Kind Bars Aren’t Healthy Enough for ‘Healthy’ Tag, FDA Says

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The Kind Bar Strategy

Snackers looking for a healthy bite on the go may need to read Kind snack bars’ nutrition information a little more closely.

At least four of Kind LLC’s self-proclaimed healthy bars are in violation of “healthy” labeling requirements, according to the Food and Drug Administration, which sent a warning letter to the company.

“Your products do not meet the requirements for use of the nutrient content claim ‘healthy’ on a food label,” William Correll, director of the Center for Food Safety and Applied Nutrition, said in the letter, dated March 17 and released publicly on Tuesday. “You should take prompt action to correct the violations.”

The U.S. regulatory agency said the Kind bars -- Fruit & Nut Almond & Apricot, Fruit & Nut Almond & Coconut, Plus Peanut Butter Dark Chocolate + Protein and Fruit & Nut Dark Chocolate Cherry Cashew -- have too much saturated fat to be considered healthy. The FDA standard is less than 1 gram, while the dried fruit and almond bar contains 3.5 grams.

Closely held Kind said it has officially responded to the FDA since receiving the letter.

“Nuts, key ingredients in many of our snacks and one of the things that make fans love our bars, contain nutritious fats that exceed the amount allowed under the FDA’s standard,” Joe Cohen, a spokesman for the company, said in a statement. “There is an overwhelming body of scientific evidence supporting that nuts are wholesome, nutritious and healthful.”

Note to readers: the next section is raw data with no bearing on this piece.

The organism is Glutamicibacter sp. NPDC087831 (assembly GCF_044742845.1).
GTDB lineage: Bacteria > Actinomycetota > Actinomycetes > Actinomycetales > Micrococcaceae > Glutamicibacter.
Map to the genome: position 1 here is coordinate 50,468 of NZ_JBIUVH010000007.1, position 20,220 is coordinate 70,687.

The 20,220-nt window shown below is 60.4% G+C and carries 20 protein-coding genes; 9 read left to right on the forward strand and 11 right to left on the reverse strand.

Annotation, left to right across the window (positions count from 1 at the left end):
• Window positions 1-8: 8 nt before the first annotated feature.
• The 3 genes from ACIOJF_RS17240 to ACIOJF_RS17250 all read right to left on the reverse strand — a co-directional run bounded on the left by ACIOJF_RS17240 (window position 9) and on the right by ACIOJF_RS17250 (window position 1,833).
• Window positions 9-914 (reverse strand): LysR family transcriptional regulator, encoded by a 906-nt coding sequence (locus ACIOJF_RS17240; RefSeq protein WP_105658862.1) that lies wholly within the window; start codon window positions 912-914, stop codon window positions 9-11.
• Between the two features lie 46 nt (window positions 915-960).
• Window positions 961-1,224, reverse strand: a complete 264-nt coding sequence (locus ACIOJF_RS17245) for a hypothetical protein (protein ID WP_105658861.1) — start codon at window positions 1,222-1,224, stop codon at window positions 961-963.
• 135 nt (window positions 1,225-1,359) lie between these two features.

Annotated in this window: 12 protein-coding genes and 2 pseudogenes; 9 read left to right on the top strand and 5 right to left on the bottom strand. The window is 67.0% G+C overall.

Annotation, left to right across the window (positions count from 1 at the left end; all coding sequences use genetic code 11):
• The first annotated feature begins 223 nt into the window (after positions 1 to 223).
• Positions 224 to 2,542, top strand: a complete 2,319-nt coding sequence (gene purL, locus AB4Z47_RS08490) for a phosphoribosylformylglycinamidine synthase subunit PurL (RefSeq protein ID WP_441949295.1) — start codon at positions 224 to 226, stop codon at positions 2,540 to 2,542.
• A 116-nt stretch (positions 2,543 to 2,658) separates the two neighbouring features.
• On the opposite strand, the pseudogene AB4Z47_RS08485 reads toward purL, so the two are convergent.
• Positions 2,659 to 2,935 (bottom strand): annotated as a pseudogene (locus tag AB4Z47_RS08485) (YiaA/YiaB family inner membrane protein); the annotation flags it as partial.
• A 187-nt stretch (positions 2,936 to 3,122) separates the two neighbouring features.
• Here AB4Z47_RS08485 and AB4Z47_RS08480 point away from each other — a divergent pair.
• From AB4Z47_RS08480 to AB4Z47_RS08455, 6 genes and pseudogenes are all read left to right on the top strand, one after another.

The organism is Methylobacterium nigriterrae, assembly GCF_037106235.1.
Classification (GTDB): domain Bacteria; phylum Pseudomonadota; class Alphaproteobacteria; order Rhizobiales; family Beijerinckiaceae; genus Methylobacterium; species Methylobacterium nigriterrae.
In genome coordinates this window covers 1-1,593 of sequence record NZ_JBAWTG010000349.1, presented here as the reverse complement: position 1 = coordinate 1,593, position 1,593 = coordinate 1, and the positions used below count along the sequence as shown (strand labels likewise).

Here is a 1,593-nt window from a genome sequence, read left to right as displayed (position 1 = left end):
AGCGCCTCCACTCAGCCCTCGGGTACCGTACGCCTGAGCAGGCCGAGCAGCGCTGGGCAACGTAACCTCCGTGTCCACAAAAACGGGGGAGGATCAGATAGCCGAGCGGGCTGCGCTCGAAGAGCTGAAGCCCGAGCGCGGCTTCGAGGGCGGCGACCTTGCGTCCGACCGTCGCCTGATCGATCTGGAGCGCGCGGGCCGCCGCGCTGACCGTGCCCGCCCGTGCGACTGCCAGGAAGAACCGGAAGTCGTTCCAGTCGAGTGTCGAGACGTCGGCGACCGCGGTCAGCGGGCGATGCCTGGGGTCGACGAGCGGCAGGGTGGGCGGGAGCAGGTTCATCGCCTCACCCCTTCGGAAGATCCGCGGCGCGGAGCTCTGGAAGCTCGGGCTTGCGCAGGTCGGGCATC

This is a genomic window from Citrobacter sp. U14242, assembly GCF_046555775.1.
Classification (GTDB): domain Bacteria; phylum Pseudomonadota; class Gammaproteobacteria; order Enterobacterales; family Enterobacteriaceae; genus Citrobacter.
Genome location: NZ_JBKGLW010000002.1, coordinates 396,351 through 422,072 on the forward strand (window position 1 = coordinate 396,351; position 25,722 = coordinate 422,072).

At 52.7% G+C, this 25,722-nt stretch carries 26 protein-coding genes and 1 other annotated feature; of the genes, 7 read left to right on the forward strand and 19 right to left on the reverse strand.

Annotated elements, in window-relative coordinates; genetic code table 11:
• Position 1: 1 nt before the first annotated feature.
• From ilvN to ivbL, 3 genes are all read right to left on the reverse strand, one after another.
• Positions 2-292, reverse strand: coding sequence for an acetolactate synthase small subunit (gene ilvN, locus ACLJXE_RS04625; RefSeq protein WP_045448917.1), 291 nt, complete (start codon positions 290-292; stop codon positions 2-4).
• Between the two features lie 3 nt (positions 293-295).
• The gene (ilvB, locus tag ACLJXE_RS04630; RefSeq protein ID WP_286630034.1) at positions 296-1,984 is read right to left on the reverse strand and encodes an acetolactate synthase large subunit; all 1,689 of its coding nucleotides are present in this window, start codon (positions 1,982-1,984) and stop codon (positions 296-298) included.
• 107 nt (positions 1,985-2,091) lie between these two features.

Surging Sales

Kind has seen its sales surge in recent years as Americans have moved toward savory snacks and demanded better ingredients. Kind products are now in 150,000 retail stores in the U.S. The company sold 458 million units in 2014, more than tripling over the last two years, according to Daniel Lubetzky, the company’s chief executive officer.

Kind can’t use the term “plus” to describe the Kind Plus Peanut Butter Dark Chocolate + Protein bar because it doesn’t contain enough protein, Correll said. The bars’ labeling also can’t include statements like “good source of fiber” or “no trans fats.”

The FDA said it may order the snack bars removed from grocery store shelves or seek a court order if the company doesn’t fix the labeling violations.

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